People in an Eastside neighborhood say abandoned buildings are havens for the homeless, who then come and, according to neighbors, commit various crimes in the neighborhood. So who is responsible for the problem?
Renee Smith-Robb said she and other people in her neighborhood are scared, even inside their own homes, because of the homeless population constantly in the area. She put in security devices all over her home, but wonders who is responsible for getting a more permanent solution.
"We have disbanded it a few times that I'm aware of myself," said Clark County Commissioner Marilyn Kirkpatrick. "I've been out there on many occasions. Once a week I'm out there and I've talked to some of the homeless."
Kirkpatrick's district includes the problem area at Lake Mead and Hollywood. She said they have been working to clean up the area, including securing the vacant buildings around that intersection.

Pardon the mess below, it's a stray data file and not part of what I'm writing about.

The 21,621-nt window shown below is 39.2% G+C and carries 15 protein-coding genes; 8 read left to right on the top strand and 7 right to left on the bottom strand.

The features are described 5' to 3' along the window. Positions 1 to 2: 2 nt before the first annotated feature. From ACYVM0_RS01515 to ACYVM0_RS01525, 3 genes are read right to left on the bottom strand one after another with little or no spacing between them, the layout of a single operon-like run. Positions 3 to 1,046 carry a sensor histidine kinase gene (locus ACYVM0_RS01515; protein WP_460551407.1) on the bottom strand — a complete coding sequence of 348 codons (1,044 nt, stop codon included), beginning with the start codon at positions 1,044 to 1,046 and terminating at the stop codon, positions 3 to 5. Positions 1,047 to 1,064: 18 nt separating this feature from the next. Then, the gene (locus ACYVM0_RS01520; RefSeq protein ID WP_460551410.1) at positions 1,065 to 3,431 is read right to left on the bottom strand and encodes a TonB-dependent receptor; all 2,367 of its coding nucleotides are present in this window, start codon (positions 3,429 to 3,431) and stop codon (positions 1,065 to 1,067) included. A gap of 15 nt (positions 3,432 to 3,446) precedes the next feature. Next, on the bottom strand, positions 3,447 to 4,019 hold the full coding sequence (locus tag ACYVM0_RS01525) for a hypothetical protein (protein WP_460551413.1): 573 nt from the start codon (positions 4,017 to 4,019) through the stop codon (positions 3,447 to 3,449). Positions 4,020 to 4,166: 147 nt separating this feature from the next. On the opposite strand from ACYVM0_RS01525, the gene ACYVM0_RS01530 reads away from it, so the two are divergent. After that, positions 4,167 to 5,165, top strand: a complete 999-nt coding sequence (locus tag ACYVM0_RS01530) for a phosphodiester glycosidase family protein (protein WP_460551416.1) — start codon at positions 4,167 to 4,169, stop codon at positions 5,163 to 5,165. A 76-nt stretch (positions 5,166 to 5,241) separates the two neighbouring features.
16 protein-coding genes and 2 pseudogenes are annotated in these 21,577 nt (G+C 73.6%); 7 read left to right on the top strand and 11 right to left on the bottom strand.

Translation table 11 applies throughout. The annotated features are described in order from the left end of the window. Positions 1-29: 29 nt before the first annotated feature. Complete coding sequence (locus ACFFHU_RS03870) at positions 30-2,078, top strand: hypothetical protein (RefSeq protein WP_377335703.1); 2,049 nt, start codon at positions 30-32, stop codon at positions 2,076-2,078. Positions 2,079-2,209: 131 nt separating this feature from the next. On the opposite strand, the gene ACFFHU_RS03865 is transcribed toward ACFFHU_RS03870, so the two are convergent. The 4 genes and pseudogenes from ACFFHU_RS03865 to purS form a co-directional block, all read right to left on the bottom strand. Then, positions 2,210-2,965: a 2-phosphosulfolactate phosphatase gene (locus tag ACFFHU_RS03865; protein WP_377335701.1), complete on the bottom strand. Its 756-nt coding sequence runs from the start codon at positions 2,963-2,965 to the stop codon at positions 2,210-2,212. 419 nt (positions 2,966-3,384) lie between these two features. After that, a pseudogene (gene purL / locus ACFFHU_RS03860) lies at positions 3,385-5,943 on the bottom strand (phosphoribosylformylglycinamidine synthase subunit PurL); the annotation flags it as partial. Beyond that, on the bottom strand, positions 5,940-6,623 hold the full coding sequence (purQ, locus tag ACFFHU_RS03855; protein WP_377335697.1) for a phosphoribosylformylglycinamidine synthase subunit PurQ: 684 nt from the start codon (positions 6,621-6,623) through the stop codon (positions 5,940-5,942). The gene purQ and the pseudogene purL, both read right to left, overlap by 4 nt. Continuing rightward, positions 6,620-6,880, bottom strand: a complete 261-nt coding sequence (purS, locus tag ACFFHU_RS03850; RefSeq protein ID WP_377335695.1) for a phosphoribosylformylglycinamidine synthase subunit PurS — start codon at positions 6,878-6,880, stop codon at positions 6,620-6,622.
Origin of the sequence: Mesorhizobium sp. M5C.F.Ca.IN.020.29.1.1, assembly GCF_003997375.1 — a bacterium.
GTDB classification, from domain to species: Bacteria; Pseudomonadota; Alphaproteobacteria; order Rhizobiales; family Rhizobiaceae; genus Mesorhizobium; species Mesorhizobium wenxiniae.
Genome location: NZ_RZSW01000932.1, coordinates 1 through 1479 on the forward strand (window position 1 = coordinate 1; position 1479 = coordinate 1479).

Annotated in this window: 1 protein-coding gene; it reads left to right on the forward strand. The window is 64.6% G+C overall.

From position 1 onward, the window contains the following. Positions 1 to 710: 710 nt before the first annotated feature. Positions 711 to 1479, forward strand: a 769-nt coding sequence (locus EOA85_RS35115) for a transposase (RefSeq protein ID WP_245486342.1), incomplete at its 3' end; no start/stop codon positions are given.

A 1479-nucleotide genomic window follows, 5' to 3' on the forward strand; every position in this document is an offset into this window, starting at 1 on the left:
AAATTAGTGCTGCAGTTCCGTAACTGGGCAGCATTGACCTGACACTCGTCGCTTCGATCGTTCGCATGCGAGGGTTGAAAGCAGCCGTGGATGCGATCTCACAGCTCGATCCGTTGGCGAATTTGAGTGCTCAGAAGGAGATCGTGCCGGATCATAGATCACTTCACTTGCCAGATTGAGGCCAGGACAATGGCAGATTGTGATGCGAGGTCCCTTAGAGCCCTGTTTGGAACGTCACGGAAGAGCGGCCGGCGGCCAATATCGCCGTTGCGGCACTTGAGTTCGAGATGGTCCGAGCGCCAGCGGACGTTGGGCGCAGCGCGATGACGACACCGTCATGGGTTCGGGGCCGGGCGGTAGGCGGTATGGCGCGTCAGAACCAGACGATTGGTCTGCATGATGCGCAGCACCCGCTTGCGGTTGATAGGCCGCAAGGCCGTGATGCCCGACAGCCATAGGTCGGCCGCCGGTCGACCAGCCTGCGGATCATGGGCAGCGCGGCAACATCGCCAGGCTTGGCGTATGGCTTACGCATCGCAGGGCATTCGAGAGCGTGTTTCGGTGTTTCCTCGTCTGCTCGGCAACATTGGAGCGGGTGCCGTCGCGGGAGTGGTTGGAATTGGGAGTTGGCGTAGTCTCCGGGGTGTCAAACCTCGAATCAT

But the question remains - what about the homeless people police cannot arrest and the ones who don't want to be a part of county services or go to a shelter? How do they get rid of those? Kirkpatrick said there is a new initiative coming in next year.
"Its a case management program," she explained. "So many of them have mental illness, so we need to ensure that they can get the medications and they can get the proper follow ups."
As for the buildings, we spent several hours trying to dig up information. 13 Action News went on the County Assessors' website and discovered the property owner is listed as an LLC. A local law firm told us sometimes property owners put their buildings under an LLC to help limit their liability. We scoured the internet and directories to find a phone number associated with the companies, but didn't get anything. So it will likely fall on the county to clean this place up.